ESL One Cologne 2014 was the first time Valve had implemented a map randomizer at a Major, and they’ve been used at every Major that followed it. The random map draw was meant to add variety to the map pool of the majors, and it’s arguably been successful at that. Here’s how it works: after each team has picked and banned a map, the randomizer selects one of the three maps that remain to close out the series.
Before ESL One Cologne 2014, there were only five maps in Active Duty and the lack of diversity showed. With such a small pool of maps available, most teams settled for playing Inferno, and the map was played repeatedly. In addition to the map randomizer, Valve also introduced two brand new maps to the pool at ESL One Cologne 2014, forcing teams to play Overpass and Cobblestone.
Whether or not the random map draw should still be used at majors is a point of contention. Using a map randomizer is a good way to force teams to prepare for the unexpected, but the negatives of using it far outweigh the positives.
The original purpose of the random map draw was to add map variety to the majors. Along with the increased size of the map pool, map randomizers have been successful at varying up the maps played. Valve seem to believe that more variance in maps equates to more interest, at least as far as Majors are concerned.
The fact that teams have less control over the maps they play increases the potential for upsets. With the map draw, two teams may ends up playing a map neither are comfortable on. Or, the map draw may favor the underdog team with the smaller map pool. The randomizers work to level the playing field and create a greater possibility for Cinderella runs through tournaments.
With more upsets and a more level playing field, predictability of matches and tournaments becomes much more difficult. Knowing that the tournament favorite may end up on a bad map for them in a best-of series and lose makes it more exciting for a casual fan. The idea is that unpredictability of matches increases interest and enjoyment and can draw in more fans.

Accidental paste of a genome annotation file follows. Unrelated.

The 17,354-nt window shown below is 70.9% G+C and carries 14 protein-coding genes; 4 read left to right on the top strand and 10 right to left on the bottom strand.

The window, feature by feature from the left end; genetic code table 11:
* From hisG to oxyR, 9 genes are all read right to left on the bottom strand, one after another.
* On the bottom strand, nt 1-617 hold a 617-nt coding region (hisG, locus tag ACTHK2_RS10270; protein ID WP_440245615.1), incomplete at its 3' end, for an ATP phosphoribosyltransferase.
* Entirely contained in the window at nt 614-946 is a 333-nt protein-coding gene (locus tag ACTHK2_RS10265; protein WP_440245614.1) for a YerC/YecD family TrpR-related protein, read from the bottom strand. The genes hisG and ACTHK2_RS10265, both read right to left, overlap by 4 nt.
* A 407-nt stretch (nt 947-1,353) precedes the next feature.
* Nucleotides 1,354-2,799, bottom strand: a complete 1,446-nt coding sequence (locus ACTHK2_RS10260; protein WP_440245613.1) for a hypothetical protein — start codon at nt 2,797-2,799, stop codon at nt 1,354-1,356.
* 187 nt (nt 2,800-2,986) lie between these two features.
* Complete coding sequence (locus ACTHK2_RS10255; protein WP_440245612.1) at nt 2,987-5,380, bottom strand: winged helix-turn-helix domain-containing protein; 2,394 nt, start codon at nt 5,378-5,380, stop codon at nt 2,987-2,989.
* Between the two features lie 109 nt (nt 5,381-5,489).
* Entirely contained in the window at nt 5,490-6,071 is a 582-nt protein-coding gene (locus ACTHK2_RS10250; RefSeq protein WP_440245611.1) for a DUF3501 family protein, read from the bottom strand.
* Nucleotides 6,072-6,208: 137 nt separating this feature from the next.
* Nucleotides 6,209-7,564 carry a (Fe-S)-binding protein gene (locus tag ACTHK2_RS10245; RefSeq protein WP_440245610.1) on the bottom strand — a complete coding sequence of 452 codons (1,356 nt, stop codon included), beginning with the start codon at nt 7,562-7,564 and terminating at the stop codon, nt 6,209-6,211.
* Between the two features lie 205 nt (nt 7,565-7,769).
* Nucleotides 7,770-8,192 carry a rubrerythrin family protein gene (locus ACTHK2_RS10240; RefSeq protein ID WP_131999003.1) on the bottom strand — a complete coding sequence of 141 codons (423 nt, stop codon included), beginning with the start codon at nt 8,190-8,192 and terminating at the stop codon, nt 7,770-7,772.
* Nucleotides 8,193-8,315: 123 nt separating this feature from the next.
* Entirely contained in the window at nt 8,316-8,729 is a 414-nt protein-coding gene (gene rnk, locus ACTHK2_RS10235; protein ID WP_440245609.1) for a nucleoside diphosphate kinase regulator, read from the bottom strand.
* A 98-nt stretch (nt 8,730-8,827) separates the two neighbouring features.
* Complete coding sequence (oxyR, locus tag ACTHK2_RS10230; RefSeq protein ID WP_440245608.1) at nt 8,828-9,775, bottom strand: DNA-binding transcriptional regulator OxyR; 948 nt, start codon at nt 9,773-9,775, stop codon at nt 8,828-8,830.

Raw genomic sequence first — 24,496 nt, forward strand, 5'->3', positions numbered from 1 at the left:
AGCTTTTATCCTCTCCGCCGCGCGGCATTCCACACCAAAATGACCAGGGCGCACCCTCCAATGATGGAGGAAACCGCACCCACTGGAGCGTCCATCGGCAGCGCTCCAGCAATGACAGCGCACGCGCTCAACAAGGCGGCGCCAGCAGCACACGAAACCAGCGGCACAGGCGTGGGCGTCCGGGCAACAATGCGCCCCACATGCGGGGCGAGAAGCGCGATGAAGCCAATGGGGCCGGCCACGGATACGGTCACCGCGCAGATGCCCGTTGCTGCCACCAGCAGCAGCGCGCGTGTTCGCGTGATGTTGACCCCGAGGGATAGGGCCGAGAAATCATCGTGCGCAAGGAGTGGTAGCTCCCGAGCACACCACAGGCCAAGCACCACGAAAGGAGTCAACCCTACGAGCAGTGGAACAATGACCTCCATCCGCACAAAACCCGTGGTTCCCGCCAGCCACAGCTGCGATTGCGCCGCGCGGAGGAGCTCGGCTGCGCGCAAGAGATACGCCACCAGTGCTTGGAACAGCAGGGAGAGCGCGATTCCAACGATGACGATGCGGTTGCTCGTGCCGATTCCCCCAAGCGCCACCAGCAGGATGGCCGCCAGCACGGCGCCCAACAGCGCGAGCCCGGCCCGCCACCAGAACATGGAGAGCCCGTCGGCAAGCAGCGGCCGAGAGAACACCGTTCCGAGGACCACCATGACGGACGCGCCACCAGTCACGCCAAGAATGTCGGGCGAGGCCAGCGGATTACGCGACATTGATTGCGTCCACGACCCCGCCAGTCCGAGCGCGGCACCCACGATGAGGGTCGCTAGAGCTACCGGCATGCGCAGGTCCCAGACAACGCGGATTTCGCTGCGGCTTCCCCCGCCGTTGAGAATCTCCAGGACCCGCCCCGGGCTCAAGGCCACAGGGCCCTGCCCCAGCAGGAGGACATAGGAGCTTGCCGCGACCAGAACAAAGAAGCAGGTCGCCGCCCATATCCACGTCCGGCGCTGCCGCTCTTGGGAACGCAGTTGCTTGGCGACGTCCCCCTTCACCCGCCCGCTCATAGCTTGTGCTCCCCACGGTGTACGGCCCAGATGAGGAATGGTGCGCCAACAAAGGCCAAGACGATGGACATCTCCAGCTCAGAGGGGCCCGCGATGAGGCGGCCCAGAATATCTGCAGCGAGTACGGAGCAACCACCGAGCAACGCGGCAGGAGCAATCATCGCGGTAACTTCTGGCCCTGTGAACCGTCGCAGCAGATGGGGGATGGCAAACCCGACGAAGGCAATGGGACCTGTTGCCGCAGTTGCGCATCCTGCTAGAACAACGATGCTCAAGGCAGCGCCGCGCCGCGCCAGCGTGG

If everyone knows who is going to win, than why bother watching?
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The reality of the map randomizer is that it is terrible for the competitive integrity of CS:GO. The majors are considered world championships, and ideally, the best team in the world should win the event. Random map draws lower the quality of play to a point that is actively harmful to the game.
Teams with smaller map pools go unpunished, and the best teams, who have very deep map pools, aren’t rewarded for their excellence and mastery. Preparation and strategy should be beneficial to a team. An upset on a random map is not as valuable as a genuine upset after a real map veto process. That is why Fnatic winning the very first CSGO major over NiP was so incredible. It was a real upset and a real Cinderella story. Random maps lowers the value of real upsets to produce potentially cheap storylines.
If two teams get stuck on a random map that neither are comfortable on, it may end up being a very close 16-14 game. However, the level of play and quality of the game is extremely low. Two teams not knowing how to play a map results in very poor T-sides with little to no tactics. Both teams end up racking up CT-side rounds because they have no strategy prepared.
The playing field is leveled, but the outcome loses meaning as a result. Exit the Major early? Blame it on your bad luck with the map randomizer.